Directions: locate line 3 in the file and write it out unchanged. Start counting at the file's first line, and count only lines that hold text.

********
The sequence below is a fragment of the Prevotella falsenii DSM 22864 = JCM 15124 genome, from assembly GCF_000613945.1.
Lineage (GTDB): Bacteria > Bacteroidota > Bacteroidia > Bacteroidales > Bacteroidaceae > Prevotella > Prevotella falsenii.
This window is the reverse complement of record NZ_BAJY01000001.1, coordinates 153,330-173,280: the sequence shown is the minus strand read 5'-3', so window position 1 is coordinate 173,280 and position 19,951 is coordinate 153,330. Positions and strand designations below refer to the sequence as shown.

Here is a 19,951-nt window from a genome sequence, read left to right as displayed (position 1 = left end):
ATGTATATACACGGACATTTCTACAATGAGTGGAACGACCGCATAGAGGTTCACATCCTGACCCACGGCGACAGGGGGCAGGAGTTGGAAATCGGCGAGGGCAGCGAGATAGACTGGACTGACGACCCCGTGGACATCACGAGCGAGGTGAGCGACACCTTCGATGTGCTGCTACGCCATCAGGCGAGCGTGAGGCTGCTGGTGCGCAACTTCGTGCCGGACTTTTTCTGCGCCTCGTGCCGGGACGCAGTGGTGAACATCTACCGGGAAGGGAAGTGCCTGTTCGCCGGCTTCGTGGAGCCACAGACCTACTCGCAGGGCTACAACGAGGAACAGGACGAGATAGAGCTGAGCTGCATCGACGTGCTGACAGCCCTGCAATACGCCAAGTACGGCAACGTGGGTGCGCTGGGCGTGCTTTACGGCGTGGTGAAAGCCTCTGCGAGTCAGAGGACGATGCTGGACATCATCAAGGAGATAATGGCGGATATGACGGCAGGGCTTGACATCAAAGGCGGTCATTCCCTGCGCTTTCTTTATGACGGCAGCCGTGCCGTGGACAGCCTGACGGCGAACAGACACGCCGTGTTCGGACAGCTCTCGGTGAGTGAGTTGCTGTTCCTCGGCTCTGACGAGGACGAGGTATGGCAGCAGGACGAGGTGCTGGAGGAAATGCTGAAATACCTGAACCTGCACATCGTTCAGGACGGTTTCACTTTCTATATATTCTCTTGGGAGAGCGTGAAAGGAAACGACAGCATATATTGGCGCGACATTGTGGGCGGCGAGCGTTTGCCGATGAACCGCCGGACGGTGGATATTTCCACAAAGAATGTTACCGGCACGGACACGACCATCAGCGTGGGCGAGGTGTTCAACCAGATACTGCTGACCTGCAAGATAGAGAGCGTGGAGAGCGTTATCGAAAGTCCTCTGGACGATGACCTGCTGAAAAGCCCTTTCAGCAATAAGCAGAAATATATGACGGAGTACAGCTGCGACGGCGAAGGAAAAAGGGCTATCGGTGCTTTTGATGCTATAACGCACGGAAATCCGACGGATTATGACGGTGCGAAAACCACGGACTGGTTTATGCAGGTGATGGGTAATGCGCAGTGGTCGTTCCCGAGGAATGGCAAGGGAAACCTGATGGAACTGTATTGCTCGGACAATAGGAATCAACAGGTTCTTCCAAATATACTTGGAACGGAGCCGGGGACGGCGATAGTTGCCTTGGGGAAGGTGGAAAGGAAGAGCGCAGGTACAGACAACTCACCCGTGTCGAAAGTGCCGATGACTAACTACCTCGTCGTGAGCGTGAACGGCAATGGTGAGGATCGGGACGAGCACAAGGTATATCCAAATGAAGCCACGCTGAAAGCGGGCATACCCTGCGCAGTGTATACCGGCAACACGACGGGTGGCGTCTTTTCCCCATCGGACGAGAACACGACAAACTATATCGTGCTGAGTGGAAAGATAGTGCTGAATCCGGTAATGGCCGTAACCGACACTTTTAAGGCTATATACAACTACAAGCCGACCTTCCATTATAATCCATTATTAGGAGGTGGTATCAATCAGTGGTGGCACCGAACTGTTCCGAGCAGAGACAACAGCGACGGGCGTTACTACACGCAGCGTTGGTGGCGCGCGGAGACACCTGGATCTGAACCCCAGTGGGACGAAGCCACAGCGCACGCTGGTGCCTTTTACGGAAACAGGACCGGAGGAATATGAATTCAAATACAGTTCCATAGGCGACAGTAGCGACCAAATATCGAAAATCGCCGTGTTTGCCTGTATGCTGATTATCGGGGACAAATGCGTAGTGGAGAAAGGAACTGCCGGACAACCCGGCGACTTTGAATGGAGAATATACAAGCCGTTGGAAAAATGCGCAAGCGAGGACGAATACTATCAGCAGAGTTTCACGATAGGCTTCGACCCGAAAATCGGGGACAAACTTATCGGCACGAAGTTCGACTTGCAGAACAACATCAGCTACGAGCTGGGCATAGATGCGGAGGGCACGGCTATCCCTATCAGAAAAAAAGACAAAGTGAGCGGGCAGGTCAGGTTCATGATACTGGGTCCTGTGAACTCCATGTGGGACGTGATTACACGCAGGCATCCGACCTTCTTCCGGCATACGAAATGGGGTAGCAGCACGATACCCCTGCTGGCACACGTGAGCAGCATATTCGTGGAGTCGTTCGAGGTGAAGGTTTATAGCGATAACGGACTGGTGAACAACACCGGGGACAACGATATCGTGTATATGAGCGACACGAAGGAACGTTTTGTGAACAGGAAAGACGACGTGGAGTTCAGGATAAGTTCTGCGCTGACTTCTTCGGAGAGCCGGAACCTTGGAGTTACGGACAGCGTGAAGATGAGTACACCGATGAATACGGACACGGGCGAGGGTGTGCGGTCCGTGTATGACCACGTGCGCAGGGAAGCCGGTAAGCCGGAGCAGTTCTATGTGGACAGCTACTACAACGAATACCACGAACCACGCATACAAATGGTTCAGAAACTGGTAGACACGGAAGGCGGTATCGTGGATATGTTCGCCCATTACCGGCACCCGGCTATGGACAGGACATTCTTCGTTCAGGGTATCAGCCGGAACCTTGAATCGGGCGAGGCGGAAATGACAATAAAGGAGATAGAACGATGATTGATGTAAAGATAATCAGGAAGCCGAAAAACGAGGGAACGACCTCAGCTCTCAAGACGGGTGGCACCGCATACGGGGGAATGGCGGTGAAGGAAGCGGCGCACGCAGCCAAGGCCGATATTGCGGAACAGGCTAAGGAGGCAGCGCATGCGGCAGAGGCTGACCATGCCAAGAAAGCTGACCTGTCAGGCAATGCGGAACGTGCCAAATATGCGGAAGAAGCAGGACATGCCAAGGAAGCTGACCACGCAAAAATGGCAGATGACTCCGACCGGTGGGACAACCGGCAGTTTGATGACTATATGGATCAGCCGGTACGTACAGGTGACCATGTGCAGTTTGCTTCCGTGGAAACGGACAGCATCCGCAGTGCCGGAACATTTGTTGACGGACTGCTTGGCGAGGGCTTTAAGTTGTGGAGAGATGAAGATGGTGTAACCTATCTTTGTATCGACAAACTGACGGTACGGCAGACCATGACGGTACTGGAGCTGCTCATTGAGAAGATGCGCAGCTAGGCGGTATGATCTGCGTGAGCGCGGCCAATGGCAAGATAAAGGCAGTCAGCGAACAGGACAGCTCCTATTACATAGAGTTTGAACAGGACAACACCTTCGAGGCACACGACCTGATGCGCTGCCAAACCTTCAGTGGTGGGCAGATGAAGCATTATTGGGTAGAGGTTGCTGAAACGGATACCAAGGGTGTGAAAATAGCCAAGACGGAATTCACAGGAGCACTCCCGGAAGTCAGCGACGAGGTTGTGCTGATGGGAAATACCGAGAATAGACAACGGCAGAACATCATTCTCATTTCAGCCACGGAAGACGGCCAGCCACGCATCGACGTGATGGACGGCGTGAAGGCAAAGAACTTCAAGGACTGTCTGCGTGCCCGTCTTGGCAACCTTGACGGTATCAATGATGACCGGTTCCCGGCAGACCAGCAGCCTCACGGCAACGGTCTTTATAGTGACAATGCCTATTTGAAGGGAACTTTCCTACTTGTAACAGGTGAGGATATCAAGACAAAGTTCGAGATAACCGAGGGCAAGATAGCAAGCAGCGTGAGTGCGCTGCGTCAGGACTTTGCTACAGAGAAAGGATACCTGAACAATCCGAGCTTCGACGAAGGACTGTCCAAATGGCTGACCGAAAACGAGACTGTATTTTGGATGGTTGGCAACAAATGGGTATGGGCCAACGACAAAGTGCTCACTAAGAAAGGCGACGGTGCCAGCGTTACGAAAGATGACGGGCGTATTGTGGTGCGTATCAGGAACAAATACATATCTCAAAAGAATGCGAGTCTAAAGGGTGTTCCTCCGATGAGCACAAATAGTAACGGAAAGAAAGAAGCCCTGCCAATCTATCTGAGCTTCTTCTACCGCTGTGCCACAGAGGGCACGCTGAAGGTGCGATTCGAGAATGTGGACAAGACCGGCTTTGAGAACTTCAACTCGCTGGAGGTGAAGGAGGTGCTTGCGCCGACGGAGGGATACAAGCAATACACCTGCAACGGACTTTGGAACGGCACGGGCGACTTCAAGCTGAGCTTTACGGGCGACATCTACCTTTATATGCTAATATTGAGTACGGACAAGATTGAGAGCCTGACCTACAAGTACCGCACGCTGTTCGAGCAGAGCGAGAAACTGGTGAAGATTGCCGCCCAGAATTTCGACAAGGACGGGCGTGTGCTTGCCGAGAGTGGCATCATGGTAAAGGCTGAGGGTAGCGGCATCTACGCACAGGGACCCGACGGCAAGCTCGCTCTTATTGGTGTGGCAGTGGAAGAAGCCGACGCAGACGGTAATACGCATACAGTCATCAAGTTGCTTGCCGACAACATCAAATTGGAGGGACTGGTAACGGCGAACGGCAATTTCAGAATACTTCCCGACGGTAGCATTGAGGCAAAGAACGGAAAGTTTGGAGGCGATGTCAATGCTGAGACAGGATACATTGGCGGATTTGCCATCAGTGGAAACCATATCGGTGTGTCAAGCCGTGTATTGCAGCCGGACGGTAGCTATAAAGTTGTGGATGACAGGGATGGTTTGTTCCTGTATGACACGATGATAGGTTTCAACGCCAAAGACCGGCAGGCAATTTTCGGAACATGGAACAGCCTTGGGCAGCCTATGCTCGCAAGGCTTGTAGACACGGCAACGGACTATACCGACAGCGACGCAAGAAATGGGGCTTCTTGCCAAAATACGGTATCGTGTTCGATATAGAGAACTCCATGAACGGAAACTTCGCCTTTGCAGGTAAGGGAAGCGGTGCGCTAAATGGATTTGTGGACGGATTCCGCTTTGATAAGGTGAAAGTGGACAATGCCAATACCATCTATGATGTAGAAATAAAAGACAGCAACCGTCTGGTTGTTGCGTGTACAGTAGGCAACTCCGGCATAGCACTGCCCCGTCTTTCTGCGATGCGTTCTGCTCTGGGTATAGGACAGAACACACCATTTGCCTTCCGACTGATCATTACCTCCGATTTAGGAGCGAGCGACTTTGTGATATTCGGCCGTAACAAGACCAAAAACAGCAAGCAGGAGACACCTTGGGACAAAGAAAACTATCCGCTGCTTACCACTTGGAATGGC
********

This window is the reverse complement of record NZ_BAJY01000001.1, coordinates 153,330-173,280: the sequence shown is the minus strand read 5'-3', so window position 1 is coordinate 173,280 and position 19,951 is coordinate 153,330. Positions and strand designations below refer to the sequence as shown.